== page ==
You’re better off than me: Personality predictors of relative deprivation in youth

Authors

DOI:

https://doi.org/10.51561/cspsych.67.5.244

Keywords:

relative deprivation, self-esteem, neuroticism, openness to experience, sensation seeking, youth, Bosnia and Herzegovina

Abstract

Feelings of being deprived in comparison to similar others have occupied authors from multiple disciplines, primarily as a potential predictor of various individual and societal outcomes, especially among youth. The present study,
however, aims to explore whether this subjective relative deprivation, both individual and collective, can itself be predicted from particular personality variables, to shed more light on individual dispositions that lead to (un)favorable perceptions of contextual circumstances. Therefore, within the frame of Relative Deprivation Theory, this correlational study, including 735 participants recruited through the public educational system in Bosnia and Herzegovina (mean age 18.72; SD=1.54), indicated that lower levels of self-esteem and openness to experience, and higher levels of neuroticism and sensation-seeking are associated with higher relative deprivation. Canonical regression analysis revealed a statistically significant relationship between personality and relative deprivation, deriving a significant canonical root (λ of .799, F(8,1384)=20.583, p=.000), accounting for 21% (rc=.444) of the variance shared between the variable sets. Personality traits’ contribution to the collective relative deprivation was lower than to the individual. The article analyzes the role that selected personality traits might play in the perception of one’s deprivation. Recommendations are given regarding future research to include a more diverse set of personality traits as predictors.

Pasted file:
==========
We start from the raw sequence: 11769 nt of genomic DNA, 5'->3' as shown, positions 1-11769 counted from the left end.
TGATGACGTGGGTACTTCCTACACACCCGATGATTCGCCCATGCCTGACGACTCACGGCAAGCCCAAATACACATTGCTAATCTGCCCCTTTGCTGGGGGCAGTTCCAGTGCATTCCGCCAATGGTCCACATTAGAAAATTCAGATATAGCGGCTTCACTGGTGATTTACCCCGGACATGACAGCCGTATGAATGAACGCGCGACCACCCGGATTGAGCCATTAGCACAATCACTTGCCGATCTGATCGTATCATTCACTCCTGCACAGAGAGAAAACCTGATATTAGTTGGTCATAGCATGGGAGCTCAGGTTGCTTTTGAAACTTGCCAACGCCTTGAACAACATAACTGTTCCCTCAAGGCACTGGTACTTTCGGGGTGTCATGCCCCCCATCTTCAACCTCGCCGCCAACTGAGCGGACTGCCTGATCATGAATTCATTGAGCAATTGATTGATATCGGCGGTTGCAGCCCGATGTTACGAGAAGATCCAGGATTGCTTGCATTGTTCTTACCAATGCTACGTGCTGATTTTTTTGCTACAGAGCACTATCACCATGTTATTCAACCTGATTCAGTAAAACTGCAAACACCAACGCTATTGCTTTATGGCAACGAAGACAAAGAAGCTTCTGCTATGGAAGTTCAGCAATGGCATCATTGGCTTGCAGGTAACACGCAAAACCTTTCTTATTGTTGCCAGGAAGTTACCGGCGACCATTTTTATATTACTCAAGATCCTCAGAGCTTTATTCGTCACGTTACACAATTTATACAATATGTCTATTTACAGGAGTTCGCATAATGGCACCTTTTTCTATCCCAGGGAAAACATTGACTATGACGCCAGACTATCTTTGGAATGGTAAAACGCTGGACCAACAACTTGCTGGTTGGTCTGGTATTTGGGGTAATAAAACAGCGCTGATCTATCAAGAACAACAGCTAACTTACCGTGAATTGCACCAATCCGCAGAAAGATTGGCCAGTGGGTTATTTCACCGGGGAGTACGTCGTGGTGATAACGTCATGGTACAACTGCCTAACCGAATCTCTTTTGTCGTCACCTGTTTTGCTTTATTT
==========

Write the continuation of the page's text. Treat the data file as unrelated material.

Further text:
Downloads

Published

2023-10-31

How to Cite

Jusic, M. (2023). You’re better off than me: Personality predictors of relative deprivation in youth. Československá Psychologie, 67(5), 244-259. https://doi.org/10.51561/cspsych.67.5.244

Issue

Section

Articles